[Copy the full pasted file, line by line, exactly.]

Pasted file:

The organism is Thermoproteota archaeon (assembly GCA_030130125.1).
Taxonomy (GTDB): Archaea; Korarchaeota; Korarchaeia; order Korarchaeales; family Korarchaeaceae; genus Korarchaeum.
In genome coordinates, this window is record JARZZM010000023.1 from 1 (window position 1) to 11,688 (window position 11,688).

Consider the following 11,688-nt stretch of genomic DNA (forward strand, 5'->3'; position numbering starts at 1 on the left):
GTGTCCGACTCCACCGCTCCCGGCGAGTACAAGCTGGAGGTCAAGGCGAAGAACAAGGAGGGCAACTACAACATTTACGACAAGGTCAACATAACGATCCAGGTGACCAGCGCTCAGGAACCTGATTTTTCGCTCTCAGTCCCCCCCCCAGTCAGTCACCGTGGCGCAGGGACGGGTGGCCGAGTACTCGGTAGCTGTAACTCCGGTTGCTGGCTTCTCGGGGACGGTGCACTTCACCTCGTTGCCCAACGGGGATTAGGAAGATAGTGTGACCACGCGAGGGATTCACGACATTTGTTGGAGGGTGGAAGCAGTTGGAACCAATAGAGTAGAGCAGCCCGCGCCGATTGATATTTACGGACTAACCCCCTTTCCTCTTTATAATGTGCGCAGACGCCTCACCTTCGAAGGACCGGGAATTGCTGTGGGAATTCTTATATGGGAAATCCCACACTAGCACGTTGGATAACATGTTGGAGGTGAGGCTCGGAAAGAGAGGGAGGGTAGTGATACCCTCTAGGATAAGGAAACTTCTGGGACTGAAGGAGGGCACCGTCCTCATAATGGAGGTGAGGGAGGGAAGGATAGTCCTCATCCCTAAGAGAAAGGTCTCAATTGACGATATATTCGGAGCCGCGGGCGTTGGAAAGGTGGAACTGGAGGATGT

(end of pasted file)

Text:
The organism is Thermoproteota archaeon (assembly GCA_030130125.1).
Taxonomy (GTDB): Archaea; Korarchaeota; Korarchaeia; order Korarchaeales; family Korarchaeaceae; genus Korarchaeum.
In genome coordinates, this window is record JARZZM010000023.1 from 1 (window position 1) to 11,688 (window position 11,688).

Consider the following 11,688-nt stretch of genomic DNA (forward strand, 5'->3'; position numbering starts at 1 on the left):
GTGTCCGACTCCACCGCTCCCGGCGAGTACAAGCTGGAGGTCAAGGCGAAGAACAAGGAGGGCAACTACAACATTTACGACAAGGTCAACATAACGATCCAGGTGACCAGCGCTCAGGAACCTGATTTTTCGCTCTCAGTCCCCCCCCCAGTCAGTCACCGTGGCGCAGGGACGGGTGGCCGAGTACTCGGTAGCTGTAACTCCGGTTGCTGGCTTCTCGGGGACGGTGCACTTCACCTCGTTGCCCAACGGGGATTAGGAAGATAGTGTGACCACGCGAGGGATTCACGACATTTGTTGGAGGGTGGAAGCAGTTGGAACCAATAGAGTAGAGCAGCCCGCGCCGATTGATATTTACGGACTAACCCCCTTTCCTCTTTATAATGTGCGCAGACGCCTCACCTTCGAAGGACCGGGAATTGCTGTGGGAATTCTTATATGGGAAATCCCACACTAGCACGTTGGATAACATGTTGGAGGTGAGGCTCGGAAAGAGAGGGAGGGTAGTGATACCCTCTAGGATAAGGAAACTTCTGGGACTGAAGGAGGGCACCGTCCTCATAATGGAGGTGAGGGAGGGAAGGATAGTCCTCATCCCTAAGAGAAAGGTCTCAATTGACGATATATTCGGAGCCGCGGGCGTTGGAAAGGTGGAACTGGAGGATGT